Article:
The Movement for the Actualization of the Sovereign State of Biafra (MASSOB), a group campaigning among the Igbo tribe for secession of the Nigerian state of Biafra, announced that members of its organization had been killed in a police raid. Clashes between police and militants in Onitsha resulted in the torching of two police stations, several cars destroyed and at least seven deaths.

Two Filipino workers were kidnapped from Port Harcourt by abductors who arrived in a speedboat. The perpetrators turned out to be from a local community with a beef against the company the two worked for.
Violence breaks out in Port Harcourt as unknown militants engaged in a fire fight with the Nigerian Navy after the rebels atempted to board a Navy vessel.
A police officer was lynched to death after his car struck a motorcycle and killed a mother and baby who were riding on it.

Security officers in Onitsha killed 17 MASSOB members in a raid on a building used for a meeting. Eleven were wounded and 69 were arrested. Unrest would last well into July.

There was still a long hot summer ahead. July, August and September turned out to be scorchers in more ways than one. Part Three of Year of the Militants returns tomorrow.


Related article by same author

Niger Delta Enjoys 10 Days of Quiet
By Wordworks2001, 30 November 2006

The Niger Delta has enjoyed a ten-day period of relative quiet since the tragic killing of David Hunt, a 58-year old British expatriate hostage as he and six others were being ferried away from the supply boat from which they were abducted. It really isn’t known whether the fact that a kidnap victim, who was highly prized as ransom-bait by the militants, died, shook the sensibilities of the hostage-takers or if this was a planned respite from a fairly busy month. The Movement for the Emancipation of the Niger Delta (MEND), had promised November would be a bloody month and it, unfortunately, was the bloodiest since the group began its assaults against oil company facilities in January.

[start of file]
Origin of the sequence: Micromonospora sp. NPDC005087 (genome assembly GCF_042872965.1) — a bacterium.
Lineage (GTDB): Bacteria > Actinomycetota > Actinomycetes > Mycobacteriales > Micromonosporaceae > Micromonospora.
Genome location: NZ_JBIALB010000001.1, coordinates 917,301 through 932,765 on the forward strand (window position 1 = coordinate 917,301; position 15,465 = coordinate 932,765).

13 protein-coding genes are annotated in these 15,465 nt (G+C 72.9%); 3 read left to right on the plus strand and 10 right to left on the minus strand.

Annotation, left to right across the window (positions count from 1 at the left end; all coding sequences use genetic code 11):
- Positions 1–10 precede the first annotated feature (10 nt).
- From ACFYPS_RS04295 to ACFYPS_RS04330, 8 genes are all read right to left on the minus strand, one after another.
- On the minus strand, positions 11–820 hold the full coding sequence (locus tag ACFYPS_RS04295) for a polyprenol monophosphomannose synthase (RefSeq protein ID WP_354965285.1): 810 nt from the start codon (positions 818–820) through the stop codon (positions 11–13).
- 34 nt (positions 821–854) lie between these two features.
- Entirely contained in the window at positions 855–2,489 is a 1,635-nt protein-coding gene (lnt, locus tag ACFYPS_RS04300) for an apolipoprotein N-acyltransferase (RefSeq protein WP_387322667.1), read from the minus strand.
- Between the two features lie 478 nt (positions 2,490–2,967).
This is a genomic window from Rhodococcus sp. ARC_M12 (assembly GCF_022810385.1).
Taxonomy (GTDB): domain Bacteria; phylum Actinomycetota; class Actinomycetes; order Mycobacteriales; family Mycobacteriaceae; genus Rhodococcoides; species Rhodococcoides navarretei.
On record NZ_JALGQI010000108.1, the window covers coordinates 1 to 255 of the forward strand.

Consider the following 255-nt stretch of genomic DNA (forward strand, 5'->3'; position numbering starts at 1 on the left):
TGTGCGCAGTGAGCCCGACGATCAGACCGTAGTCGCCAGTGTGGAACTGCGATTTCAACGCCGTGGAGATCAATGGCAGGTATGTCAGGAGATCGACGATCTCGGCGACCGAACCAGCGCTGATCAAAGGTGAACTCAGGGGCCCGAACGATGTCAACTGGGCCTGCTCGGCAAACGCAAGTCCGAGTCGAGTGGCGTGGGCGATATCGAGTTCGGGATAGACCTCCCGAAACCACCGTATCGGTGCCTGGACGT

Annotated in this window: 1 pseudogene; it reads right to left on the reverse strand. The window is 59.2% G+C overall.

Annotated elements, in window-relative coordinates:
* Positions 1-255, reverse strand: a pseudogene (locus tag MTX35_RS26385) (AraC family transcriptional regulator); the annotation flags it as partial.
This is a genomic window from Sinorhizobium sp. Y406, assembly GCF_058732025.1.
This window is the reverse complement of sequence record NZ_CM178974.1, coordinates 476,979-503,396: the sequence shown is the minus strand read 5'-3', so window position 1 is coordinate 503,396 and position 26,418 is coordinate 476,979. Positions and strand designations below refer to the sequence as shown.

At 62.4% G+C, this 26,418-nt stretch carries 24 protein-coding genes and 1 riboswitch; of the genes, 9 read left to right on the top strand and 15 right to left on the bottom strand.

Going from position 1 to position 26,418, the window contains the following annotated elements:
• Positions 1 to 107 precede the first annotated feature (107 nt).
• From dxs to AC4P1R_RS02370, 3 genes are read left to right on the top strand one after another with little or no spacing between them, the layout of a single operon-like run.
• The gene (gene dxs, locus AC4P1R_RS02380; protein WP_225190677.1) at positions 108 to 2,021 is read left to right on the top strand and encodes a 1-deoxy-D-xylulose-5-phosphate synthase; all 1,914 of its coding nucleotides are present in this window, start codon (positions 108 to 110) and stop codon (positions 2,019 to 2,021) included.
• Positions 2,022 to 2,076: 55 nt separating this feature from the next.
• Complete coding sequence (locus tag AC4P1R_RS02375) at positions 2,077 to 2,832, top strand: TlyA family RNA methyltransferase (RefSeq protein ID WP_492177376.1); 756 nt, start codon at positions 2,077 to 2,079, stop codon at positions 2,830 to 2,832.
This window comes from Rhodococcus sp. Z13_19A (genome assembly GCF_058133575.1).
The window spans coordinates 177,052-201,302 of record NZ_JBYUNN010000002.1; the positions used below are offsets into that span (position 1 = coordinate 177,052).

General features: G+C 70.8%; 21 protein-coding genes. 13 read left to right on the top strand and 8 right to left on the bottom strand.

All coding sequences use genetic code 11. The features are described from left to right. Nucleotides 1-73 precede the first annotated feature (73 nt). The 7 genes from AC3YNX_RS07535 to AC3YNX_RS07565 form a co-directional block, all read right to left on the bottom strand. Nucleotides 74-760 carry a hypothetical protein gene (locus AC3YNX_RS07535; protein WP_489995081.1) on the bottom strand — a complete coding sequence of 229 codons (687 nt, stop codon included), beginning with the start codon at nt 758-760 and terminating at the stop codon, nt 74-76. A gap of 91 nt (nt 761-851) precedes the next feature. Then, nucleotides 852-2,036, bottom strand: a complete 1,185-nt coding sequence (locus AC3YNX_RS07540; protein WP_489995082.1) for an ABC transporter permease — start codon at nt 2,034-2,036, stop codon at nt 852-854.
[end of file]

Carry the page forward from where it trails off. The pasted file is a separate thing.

Despite the current lull in activities, there is every indication that militant attacks will pick up, perhaps between Christmas and New Years. There are signs of reconciliation and agreements, that unfortunately seem to fall apart before they are able to be implemented.

Brigadier General Samuel Salihu, commander of the federal forces in Port Harcourt, the country’s second largest city and headquarters for much of the oil industry, said the situation cannot be solved militarily. He said neither the militants with their AK47s nor the Army with its helicopter gunships can decide this problem, it must be a political decision.

Ijaw youths in the Niger Delta had worked out an agreement with Shell Oil Company to accompany its workers back into the Delta facilities that the company had shut down earlier in the year. The idea was for the youth to be paid for providing protection to Shell workers, but the two sides couldn’t agree upon a price for the protection service.